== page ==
ACSPRI Conferences, RC33 Eighth International Conference on Social Science Methodology

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The importance of leadership and mutual understanding for effective health services research collaboration

Reece Amr Hinchcliff, David Greenfield, Johanna Westbrook, Marjorie Pawsey, Max Moldovan, Virginia Mumford, Jeffrey Braithwaite

Building: Law Building
Room: Breakout 11 - Law Building, Room 107
Date: 2012-07-10 11:00 AM – 12:30 PM
Last modified: 2012-07-26


Partnerships between professionals, public servants and academics can help mobilise capacity for research to provide evidence-based improvements to the quality and safety of healthcare services. However, complex social science research collaborations do not occur easily. In this presentation, we impart the lessons learned through our development and implementation of two large collaborative Australian health services research projects.

The research collaboration
To extend knowledge of healthcare accreditation processes, the director of a health services research centre and the senior executives of a healthcare quality improvement body iteratively developed a set of scientifically valid and industry relevant research questions. An Australian Research Council (ARC) Linkage Grant was subsequently generated, funded and implemented between 2005 and 2007. Emergent findings were disseminated via publications and seminars.

The project’s success led to other industry and government accreditation stakeholders expressing their interest in conducting further research. Australian Commonwealth Department of Health and Ageing funding was obtained in 2007 to organise a workshop aimed at generating industry driven research questions. Participants conveyed the workshop discussions to their respective constituents, subsequently committing to a research collaboration. On the basis of this commitment, a second multi-million dollar ARC Linkage proposal was developed and subsequently funded. The project has been implemented over the past 18 months and is due for completion in 2015. Project guidance is provided by a steering committee involving partner representatives, as well as an international advisory group of European health services research experts. A number of strategies have been employed to keep research partners and other stakeholders engaged, including seminars, briefing notes, post-graduate study opportunities and informal interactions.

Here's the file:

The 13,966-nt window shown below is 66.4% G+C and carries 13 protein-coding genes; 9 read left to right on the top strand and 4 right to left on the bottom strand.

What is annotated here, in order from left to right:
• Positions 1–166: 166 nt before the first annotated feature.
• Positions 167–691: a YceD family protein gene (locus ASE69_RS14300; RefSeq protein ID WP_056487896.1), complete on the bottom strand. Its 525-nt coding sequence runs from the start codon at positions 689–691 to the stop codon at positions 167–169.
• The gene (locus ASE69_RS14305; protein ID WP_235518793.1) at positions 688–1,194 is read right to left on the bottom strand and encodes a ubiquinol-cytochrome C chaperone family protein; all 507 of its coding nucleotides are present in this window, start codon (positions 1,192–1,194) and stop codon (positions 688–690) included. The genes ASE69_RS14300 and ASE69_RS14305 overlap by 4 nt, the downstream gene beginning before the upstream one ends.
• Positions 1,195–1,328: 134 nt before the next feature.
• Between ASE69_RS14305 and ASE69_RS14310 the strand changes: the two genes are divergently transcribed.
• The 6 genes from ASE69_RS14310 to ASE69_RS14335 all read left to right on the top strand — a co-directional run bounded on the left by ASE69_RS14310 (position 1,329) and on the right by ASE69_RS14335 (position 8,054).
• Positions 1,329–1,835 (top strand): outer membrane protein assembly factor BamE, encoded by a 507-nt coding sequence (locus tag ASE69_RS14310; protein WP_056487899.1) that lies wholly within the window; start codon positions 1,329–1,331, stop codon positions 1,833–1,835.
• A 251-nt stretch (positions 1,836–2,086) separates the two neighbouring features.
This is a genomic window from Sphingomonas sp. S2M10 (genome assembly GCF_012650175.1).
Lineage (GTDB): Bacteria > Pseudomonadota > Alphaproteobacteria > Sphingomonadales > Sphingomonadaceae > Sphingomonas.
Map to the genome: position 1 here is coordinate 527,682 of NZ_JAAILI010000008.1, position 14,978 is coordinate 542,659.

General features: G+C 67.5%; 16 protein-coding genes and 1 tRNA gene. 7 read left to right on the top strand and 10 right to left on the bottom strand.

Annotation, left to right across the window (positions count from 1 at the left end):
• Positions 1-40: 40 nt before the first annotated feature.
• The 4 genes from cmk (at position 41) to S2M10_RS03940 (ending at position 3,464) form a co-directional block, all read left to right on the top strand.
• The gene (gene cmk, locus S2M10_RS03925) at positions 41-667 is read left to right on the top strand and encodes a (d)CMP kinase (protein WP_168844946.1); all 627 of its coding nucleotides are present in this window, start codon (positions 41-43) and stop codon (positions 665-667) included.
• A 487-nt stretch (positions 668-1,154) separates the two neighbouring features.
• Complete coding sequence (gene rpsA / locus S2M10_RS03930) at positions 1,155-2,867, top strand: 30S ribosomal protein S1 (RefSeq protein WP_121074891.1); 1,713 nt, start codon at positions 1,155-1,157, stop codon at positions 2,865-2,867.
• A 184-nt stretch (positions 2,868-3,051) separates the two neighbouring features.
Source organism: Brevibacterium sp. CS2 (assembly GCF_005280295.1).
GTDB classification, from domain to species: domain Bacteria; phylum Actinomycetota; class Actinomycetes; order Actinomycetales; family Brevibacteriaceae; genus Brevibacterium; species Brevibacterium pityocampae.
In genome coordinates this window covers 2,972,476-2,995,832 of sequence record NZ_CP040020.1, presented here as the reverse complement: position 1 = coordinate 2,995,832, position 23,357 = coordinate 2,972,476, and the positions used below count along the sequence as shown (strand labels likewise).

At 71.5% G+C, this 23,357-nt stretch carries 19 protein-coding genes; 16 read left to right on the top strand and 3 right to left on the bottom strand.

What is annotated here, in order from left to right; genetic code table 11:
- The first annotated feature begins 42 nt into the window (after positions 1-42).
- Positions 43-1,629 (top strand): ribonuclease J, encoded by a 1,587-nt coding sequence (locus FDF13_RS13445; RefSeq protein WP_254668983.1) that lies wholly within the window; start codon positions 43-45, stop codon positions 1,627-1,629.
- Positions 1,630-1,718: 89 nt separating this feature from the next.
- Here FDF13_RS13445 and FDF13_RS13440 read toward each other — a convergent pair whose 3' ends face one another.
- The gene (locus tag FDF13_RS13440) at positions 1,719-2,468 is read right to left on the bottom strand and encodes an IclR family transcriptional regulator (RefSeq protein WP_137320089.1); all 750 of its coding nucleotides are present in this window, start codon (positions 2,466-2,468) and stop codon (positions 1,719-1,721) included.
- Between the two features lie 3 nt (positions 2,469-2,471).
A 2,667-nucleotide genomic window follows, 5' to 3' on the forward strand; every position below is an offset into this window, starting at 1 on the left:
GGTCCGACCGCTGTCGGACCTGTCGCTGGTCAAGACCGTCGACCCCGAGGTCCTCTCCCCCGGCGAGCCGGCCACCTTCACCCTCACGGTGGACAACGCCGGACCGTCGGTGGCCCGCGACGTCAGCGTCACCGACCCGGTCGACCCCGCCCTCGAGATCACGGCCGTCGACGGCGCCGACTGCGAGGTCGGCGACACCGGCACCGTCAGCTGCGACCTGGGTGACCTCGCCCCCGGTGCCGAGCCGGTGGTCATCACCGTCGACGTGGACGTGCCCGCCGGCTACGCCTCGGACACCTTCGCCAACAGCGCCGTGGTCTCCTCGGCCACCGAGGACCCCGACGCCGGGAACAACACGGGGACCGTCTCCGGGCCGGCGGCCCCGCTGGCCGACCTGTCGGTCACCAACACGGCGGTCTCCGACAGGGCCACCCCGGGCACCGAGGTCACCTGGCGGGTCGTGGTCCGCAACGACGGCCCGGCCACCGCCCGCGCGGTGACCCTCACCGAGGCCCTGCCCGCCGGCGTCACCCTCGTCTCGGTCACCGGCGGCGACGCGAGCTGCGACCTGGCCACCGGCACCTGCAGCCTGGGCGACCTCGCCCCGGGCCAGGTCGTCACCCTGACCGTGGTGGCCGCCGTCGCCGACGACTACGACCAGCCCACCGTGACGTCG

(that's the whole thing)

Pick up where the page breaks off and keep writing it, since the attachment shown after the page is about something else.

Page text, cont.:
Lessons learned
Our experience has highlighted that distributed leadership is necessary to unite potential partners to a common goal while harnessing their strengths and balancing different interests. We identified several issues critical to the success of long-term, complex research collaborations: cultivation of trusting relationships between senior partner agency executives due to their critical roles as information gatekeepers; avoidance of jargon to facilitate more open and meaningful discourse amongst partners with diverse expertise; dissemination of emergent findings to encourage ongoing partner and broader engagement; and the creation of feedback loops through regular formal and informal interactions, which helps promote ongoing engagement, and to articulate and balance partner expectations.

Our experience indicates that distributed leadership, cognisant of the critical issues identified, is required to mobilise capacity for health systems research. Distributed leadership promotes reciprocity to encourage ongoing, mutually reinforcing and beneficial collaborations.